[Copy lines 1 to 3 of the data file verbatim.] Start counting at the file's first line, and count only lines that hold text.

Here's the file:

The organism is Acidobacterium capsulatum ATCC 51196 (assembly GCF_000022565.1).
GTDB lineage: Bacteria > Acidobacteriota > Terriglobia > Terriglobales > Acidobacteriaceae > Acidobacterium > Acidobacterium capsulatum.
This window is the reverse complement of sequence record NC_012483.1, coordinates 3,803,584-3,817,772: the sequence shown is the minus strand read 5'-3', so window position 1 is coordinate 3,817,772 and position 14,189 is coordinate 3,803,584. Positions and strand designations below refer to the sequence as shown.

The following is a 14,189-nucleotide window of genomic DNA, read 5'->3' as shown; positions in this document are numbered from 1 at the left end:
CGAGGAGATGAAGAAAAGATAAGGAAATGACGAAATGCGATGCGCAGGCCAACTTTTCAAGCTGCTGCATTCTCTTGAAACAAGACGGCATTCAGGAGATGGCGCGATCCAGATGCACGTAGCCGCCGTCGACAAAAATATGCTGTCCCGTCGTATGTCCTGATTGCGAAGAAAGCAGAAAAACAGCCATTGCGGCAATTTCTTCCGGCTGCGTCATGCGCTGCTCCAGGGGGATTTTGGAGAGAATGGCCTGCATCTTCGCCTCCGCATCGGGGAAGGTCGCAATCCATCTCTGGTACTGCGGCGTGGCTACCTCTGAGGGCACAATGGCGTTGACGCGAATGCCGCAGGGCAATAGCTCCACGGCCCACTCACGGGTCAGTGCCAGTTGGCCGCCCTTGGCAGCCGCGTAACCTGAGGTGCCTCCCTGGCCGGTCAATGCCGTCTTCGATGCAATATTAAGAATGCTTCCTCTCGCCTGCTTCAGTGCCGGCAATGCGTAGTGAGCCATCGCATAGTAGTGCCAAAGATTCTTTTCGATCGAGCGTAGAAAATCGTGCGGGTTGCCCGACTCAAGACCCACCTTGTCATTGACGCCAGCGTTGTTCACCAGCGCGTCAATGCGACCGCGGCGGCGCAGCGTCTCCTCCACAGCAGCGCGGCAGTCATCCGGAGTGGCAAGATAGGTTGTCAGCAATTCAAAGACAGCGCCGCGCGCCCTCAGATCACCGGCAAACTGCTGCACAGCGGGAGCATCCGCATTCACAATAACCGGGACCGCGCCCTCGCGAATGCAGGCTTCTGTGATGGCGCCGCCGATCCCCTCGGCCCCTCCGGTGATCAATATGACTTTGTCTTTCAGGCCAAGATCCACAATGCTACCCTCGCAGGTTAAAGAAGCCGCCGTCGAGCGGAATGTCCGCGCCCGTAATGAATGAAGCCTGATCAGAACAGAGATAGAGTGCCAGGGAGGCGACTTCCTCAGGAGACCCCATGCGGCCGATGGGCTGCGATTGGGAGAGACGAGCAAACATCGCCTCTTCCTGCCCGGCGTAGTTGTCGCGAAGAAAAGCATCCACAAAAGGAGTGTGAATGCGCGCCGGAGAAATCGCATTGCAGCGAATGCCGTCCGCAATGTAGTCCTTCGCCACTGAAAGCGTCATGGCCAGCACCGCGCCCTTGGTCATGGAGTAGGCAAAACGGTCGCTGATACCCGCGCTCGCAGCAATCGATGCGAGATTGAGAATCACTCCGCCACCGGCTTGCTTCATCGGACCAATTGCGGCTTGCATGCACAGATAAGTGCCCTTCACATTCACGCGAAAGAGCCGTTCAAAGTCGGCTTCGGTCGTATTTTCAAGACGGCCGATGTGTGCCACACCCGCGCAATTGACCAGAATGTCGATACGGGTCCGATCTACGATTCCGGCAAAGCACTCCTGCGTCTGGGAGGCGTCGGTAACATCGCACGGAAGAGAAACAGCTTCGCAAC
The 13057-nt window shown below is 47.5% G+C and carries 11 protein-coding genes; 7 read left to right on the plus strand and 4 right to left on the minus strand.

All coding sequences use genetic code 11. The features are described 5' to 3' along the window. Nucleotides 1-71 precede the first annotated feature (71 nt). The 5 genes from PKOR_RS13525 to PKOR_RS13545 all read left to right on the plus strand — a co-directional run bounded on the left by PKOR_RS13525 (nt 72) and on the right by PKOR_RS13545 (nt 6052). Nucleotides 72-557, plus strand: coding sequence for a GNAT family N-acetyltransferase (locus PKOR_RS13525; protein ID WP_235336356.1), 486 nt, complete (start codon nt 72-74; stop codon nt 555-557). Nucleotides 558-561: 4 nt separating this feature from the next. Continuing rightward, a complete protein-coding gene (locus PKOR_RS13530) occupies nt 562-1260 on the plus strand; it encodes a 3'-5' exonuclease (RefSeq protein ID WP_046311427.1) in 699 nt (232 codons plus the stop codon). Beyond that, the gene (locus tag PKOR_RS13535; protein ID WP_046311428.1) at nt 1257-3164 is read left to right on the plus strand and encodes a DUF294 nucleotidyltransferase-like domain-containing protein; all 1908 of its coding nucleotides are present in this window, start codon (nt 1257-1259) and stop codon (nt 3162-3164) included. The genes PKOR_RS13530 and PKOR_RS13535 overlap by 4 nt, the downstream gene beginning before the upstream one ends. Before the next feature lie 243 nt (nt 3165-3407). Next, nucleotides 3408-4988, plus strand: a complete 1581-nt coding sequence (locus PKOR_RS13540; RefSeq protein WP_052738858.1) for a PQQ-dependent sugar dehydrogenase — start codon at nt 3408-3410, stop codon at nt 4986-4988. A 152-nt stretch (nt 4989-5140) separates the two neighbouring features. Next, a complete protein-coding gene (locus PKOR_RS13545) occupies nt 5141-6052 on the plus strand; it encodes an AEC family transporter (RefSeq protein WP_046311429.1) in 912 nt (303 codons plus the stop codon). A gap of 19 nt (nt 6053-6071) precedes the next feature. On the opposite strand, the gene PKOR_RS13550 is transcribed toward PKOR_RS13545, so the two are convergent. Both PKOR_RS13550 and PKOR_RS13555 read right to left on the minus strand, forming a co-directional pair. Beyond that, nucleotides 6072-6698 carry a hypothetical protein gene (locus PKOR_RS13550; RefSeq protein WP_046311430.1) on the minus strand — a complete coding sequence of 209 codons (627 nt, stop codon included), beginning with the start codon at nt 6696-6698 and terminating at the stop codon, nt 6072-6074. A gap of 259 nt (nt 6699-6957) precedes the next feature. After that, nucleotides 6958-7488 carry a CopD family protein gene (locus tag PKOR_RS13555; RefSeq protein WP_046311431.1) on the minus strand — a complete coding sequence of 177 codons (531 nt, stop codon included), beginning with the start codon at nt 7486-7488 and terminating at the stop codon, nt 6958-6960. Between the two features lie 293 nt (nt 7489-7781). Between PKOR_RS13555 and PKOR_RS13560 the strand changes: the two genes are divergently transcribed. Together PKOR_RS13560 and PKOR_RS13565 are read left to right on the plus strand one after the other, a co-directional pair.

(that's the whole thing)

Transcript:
The organism is Acidobacterium capsulatum ATCC 51196 (assembly GCF_000022565.1).
GTDB lineage: Bacteria > Acidobacteriota > Terriglobia > Terriglobales > Acidobacteriaceae > Acidobacterium > Acidobacterium capsulatum.
This window is the reverse complement of sequence record NC_012483.1, coordinates 3,803,584-3,817,772: the sequence shown is the minus strand read 5'-3', so window position 1 is coordinate 3,817,772 and position 14,189 is coordinate 3,803,584. Positions and strand designations below refer to the sequence as shown.